September 18, 2003

Report from Targa Newfoundland

by Paul Williams

Gander, NF – Wednesday’s events at the Targa Newfoundland saw the competitive stages tighten up, with drivers and vehicles working harder for penalty-free runs. At last count, 55 cars were competing after the second day of competition.

Targa Newfoundland
Residents of Leading Tickles, NF, turn out for the Targa

Targa Newfoundland
Signing autographs for residents

Targa Newfoundland
Rugged coastline

Targa Newfoundland
Targa participants at Leading Tickles

Targa Newfoundland
Terry and Wanda daSilva’s surprising 1980 MGB. Click image to enlarge

The 1965 Mustang Fastback, which sustained damage on Monday, was crudely but effectively fixed. Two vintage Mustangs are at the top of the leaderboard after two days of competition, along with the Salter/Harber 1953 Austin Healey Le Mans. However, these are early days in the five-day event, and a pack of Subaru WRXs, along with other modern rally-style cars will surely move up in the standings as the Targa continues. The Kenzie/Gelinas John Cooper Works Mini Cooper S temporarily retired after its front tire lost a battle with a pothole. It will return to competition on Thursday.

In the Touring class, several drivers ran penalty-free stages on Wednesday, including the Williams/Harper Mini Cooper S. CanadianDriver’s Paul Williams and the National Post’s Brian Harper are sharing driving and navigation duties in this car, and are currently placed in the middle of the field, between a Porsche 911 Targa and a (formerly) concours Porsche Speedster.

Today’s events took participants to the coastal town of Leading Tickles, where townfolk supplied a lunch of moose soup, fish and chips, and corned beef with vegetables. The whole town turned out for the impromptu car show during the lunch stop. The rally also passed through Norris Arm, Botwood and North Leamington.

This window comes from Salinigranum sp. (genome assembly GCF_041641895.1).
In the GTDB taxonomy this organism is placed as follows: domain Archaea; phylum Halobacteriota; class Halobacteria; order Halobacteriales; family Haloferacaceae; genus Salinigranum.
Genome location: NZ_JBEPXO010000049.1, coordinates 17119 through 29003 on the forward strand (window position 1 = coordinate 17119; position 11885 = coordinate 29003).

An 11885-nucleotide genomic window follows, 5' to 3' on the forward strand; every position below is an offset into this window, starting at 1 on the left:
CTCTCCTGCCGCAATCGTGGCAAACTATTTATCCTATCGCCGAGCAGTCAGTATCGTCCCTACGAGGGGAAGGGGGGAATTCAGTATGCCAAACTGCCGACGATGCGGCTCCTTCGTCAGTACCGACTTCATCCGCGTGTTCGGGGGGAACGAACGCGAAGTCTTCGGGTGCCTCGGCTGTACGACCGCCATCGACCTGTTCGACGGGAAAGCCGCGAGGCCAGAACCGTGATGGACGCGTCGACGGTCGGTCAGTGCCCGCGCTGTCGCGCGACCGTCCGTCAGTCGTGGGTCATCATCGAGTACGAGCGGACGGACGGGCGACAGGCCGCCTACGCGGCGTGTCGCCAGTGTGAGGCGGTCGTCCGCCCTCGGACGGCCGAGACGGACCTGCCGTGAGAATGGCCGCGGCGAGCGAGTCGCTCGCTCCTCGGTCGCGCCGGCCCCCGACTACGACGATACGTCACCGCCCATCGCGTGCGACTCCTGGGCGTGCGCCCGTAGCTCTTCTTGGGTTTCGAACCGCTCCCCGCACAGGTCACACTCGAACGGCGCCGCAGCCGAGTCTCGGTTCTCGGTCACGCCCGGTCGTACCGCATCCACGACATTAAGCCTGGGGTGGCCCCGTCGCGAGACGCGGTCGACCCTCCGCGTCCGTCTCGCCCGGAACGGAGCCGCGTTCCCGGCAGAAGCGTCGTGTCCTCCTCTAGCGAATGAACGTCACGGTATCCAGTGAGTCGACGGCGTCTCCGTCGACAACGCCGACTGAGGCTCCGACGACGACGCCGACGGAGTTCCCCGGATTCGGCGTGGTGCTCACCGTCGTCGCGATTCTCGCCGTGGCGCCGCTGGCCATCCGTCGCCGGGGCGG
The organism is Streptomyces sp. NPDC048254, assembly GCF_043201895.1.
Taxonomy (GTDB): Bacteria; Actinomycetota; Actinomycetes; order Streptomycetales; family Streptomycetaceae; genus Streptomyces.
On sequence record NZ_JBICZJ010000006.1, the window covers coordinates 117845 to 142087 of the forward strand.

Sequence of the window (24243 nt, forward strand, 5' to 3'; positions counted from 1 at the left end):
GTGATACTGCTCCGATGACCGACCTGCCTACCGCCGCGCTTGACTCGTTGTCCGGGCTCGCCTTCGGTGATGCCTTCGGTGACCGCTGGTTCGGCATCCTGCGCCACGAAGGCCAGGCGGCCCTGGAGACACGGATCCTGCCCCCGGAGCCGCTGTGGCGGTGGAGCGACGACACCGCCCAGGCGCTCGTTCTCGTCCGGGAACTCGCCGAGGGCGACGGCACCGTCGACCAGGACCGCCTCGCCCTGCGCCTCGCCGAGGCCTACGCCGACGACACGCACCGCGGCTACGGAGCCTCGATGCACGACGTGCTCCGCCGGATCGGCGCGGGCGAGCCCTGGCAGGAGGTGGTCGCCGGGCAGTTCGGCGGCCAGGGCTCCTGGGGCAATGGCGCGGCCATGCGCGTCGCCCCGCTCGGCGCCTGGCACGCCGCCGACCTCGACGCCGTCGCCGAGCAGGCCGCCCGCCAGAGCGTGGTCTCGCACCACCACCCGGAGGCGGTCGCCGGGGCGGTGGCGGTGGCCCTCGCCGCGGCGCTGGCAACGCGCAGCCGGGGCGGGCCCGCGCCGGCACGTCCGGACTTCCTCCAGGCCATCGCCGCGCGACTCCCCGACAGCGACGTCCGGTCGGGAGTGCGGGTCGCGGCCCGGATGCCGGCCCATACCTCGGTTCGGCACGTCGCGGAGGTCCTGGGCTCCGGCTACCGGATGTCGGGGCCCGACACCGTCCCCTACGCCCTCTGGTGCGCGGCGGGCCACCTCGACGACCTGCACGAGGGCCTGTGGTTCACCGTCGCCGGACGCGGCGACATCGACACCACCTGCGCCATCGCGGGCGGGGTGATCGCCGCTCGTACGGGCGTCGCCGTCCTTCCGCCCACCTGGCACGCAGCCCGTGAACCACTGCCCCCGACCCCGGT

A highlight of the day was a six-kilometre dash through suburban Gander. Here cars flew through the tidy subdivisions, with residents watching from their front balconies and lawns, or crowded at the corners as cars negotiated the sharp turns in front of them. Picture a typical suburban neighbourhood in your city, with the usual crescents and labyrinth of short streets, and you have an idea of this stage in the rally. Hugely entertaining!

No major casualties today, although the Cobra replica joined the Touring class after sustaining damage in the Targa class. The 1980 MGB of Terry and Wanda daSilva continues to run surprisingly well, keeping up with much more sophisticated and modern machinery.

The weather continues to mimic California, with sunny skies, hot temperatures and the occasional ocean breeze. The roads, however, are becoming rougher.

Thursday’s events see the target times becoming much more challenging, with penalty-free finishing windows down to seven seconds in one stage. The race is also becoming faster and the roads rougher. Thursday the rally will move from the Gander area to the coastal communities of Musgrave Harbour, Greenspond and Clarenville. See the complete standings at

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